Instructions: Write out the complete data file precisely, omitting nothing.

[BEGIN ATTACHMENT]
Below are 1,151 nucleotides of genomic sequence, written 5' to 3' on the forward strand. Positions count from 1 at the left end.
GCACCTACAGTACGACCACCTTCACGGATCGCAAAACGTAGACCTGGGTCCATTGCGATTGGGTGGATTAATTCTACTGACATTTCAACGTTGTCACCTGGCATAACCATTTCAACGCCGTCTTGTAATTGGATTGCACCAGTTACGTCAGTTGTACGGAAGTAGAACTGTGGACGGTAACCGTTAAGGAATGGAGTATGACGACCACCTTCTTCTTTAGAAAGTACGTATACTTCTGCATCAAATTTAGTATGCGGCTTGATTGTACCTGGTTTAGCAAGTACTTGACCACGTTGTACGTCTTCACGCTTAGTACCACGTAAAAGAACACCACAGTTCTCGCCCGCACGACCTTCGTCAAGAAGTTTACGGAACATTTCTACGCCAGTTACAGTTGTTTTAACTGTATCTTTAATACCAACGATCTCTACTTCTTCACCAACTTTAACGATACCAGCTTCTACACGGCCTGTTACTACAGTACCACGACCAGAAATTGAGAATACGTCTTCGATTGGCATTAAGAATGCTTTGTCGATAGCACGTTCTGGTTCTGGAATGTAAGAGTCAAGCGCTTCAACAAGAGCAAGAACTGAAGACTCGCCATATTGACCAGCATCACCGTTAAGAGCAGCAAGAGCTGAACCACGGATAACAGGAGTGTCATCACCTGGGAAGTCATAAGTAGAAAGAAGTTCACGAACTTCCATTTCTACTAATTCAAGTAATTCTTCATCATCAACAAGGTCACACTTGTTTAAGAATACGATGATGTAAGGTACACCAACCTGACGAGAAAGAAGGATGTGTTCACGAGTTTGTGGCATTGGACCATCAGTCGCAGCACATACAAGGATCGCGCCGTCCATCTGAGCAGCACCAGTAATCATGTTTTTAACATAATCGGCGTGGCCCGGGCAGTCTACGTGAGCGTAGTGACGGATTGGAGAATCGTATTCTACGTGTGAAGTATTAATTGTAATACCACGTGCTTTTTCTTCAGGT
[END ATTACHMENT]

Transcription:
Below are 1,151 nucleotides of genomic sequence, written 5' to 3' on the forward strand. Positions count from 1 at the left end.
GCACCTACAGTACGACCACCTTCACGGATCGCAAAACGTAGACCTGGGTCCATTGCGATTGGGTGGATTAATTCTACTGACATTTCAACGTTGTCACCTGGCATAACCATTTCAACGCCGTCTTGTAATTGGATTGCACCAGTTACGTCAGTTGTACGGAAGTAGAACTGTGGACGGTAACCGTTAAGGAATGGAGTATGACGACCACCTTCTTCTTTAGAAAGTACGTATACTTCTGCATCAAATTTAGTATGCGGCTTGATTGTACCTGGTTTAGCAAGTACTTGACCACGTTGTACGTCTTCACGCTTAGTACCACGTAAAAGAACACCACAGTTCTCGCCCGCACGACCTTCGTCAAGAAGTTTACGGAACATTTCTACGCCAGTTACAGTTGTTTTAACTGTATCTTTAATACCAACGATCTCTACTTCTTCACCAACTTTAACGATACCAGCTTCTACACGGCCTGTTACTACAGTACCACGACCAGAAATTGAGAATACGTCTTCGATTGGCATTAAGAATGCTTTGTCGATAGCACGTTCTGGTTCTGGAATGTAAGAGTCAAGCGCTTCAACAAGAGCAAGAACTGAAGACTCGCCATATTGACCAGCATCACCGTTAAGAGCAGCAAGAGCTGAACCACGGATAACAGGAGTGTCATCACCTGGGAAGTCATAAGTAGAAAGAAGTTCACGAACTTCCATTTCTACTAATTCAAGTAATTCTTCATCATCAACAAGGTCACACTTGTTTAAGAATACGATGATGTAAGGTACACCAACCTGACGAGAAAGAAGGATGTGTTCACGAGTTTGTGGCATTGGACCATCAGTCGCAGCACATACAAGGATCGCGCCGTCCATCTGAGCAGCACCAGTAATCATGTTTTTAACATAATCGGCGTGGCCCGGGCAGTCTACGTGAGCGTAGTGACGGATTGGAGAATCGTATTCTACGTGTGAAGTATTAATTGTAATACCACGTGCTTTTTCTTCAGGT